Many people mistakenly believe that getting rid of their credit cards will automatically improve their credit. The surprising truth is that canceling credit cards usually hurts it because your available credit on the card plunges to zero, which instantly increases your utilization and causes your credit scores to drop right away.
However, whether closing a card is right for you really depends on your current and future financial situation. Use the following do and don’ts to know when ditching a card is best and how to do it with minimal damage to your credit.
RELATED: 5 Ways to Get a Loan With Bad Credit
10 dos and don’ts for when to cancel a credit card
1. Do cancel credit cards that are a net loss
If you’re like Maria and have great credit with an unused card that’s costing you money, you may want to consider canceling it. Many rewards cards come with an annual fee, especially when they offer cashback, airline miles, or points for merchandise. In some cases, using the rewards easily offsets the annual fee.
If you won’t use the card or can’t afford the annual fee, common sense should be the deciding factor, not your credit score.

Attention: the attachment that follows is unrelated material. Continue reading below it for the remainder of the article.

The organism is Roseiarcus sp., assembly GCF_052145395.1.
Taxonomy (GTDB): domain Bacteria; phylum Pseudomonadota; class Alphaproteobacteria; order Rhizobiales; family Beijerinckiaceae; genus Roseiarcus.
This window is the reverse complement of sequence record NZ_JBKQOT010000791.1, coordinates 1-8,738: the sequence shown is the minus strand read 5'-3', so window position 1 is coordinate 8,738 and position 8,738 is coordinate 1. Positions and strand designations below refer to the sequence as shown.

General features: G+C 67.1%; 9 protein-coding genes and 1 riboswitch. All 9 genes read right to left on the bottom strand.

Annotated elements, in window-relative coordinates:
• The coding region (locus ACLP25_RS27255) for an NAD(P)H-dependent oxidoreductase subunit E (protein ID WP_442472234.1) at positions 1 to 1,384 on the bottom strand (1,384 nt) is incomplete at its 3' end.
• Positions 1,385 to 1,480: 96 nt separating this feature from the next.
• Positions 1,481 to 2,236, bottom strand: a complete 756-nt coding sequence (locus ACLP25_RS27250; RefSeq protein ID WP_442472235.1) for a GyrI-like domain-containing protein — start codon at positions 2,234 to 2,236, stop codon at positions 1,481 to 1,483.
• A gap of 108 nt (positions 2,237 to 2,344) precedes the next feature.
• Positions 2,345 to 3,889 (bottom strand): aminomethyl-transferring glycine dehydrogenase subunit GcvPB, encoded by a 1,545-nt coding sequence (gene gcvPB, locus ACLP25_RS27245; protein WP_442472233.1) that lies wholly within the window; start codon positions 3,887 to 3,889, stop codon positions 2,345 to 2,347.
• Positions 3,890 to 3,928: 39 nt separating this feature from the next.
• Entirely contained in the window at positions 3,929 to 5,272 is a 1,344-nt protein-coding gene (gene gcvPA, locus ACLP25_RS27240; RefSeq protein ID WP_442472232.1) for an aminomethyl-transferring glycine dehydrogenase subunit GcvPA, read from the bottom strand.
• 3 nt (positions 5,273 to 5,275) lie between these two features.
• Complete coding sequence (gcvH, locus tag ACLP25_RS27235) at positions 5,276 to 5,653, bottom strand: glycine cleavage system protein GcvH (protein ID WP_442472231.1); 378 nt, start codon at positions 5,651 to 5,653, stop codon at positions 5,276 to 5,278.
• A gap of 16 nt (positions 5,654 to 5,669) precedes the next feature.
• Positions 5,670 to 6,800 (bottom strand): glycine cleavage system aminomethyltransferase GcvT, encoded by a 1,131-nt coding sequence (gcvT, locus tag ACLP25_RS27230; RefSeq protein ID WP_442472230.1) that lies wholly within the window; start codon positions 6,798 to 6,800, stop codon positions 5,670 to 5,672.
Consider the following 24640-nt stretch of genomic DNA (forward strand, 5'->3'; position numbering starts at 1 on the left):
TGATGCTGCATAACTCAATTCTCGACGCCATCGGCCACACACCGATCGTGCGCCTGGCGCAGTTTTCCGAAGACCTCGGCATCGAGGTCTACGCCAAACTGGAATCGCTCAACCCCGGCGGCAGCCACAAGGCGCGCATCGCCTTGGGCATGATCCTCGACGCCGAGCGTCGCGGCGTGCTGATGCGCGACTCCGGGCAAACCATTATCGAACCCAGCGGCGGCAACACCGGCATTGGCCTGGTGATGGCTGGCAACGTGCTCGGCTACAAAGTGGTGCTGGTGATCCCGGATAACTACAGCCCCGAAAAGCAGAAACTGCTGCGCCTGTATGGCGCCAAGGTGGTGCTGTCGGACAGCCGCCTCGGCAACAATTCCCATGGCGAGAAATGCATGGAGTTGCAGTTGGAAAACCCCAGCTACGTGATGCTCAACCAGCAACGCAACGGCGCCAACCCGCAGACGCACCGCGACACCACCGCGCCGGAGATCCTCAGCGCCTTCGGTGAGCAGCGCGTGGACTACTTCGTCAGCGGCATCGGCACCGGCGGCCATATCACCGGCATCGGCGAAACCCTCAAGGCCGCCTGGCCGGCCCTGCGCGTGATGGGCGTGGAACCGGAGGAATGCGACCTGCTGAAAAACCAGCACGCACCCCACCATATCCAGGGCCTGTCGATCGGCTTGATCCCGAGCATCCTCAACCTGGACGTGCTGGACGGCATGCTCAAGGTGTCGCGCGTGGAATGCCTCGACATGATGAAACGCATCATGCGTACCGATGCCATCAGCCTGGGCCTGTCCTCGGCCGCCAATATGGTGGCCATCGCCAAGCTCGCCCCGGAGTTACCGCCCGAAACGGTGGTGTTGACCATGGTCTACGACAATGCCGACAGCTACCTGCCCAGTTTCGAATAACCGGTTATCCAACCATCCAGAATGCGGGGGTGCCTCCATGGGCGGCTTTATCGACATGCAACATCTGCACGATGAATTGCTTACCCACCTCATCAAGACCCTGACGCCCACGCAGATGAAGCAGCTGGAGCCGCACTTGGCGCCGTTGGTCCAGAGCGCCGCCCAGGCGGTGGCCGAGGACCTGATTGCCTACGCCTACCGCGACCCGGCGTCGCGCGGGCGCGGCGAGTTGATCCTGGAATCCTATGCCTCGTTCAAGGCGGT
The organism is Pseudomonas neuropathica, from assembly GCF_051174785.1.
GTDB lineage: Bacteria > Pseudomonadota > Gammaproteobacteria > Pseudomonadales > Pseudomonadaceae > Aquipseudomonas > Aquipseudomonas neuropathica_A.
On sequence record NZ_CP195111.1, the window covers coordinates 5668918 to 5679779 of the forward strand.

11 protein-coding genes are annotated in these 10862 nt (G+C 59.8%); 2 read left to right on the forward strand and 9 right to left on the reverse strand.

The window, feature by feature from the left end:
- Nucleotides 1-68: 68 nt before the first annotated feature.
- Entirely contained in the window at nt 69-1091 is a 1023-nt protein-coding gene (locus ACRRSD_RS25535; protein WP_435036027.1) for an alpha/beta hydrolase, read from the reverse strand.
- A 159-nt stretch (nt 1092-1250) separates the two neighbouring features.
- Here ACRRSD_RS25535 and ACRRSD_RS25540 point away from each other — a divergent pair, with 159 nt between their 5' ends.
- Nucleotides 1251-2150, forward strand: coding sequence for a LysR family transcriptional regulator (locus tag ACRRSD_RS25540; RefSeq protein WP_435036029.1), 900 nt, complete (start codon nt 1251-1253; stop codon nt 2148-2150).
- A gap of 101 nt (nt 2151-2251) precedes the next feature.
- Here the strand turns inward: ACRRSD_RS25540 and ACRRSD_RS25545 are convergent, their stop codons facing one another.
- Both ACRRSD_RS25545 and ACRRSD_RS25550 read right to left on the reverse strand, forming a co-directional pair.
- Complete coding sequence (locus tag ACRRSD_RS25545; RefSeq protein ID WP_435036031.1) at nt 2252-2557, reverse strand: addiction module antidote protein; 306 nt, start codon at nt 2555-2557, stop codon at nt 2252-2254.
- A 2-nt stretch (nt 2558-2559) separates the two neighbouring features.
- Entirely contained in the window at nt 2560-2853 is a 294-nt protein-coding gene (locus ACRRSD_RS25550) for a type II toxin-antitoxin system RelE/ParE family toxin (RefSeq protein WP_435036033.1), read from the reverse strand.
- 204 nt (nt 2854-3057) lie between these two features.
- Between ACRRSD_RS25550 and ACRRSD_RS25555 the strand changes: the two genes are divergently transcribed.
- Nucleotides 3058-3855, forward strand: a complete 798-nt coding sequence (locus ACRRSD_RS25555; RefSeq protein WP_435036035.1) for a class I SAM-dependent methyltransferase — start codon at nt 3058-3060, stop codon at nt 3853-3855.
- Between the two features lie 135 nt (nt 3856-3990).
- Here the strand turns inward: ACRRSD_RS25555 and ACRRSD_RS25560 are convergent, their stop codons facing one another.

However, if you won’t use the card or can’t afford the annual fee, common sense should be the deciding factor, not your credit score. However, one option is to replace a card that charges an annual fee with another card that doesn’t, ideally before you cancel the first one. That allows you to swap out one credit limit for another one and avoid any damage to your credit.
2. Do cancel credit cards that tempt you to overspend
I also don’t recommend keeping a credit card if it tempts you to overspend. Taking a temporary hit to your credit might be worth it to prevent bigger problems in your financial life.
3. Do cancel credit cards to simplify your financial life
If you’ve missed payments or can’t keep up with transactions because you have too many cards, it might be worth it to strategically cancel one or more credit cards. Keep reading for tips to minimize the potential damage to your credit.
4. Do cancel credit cards with low credit limits first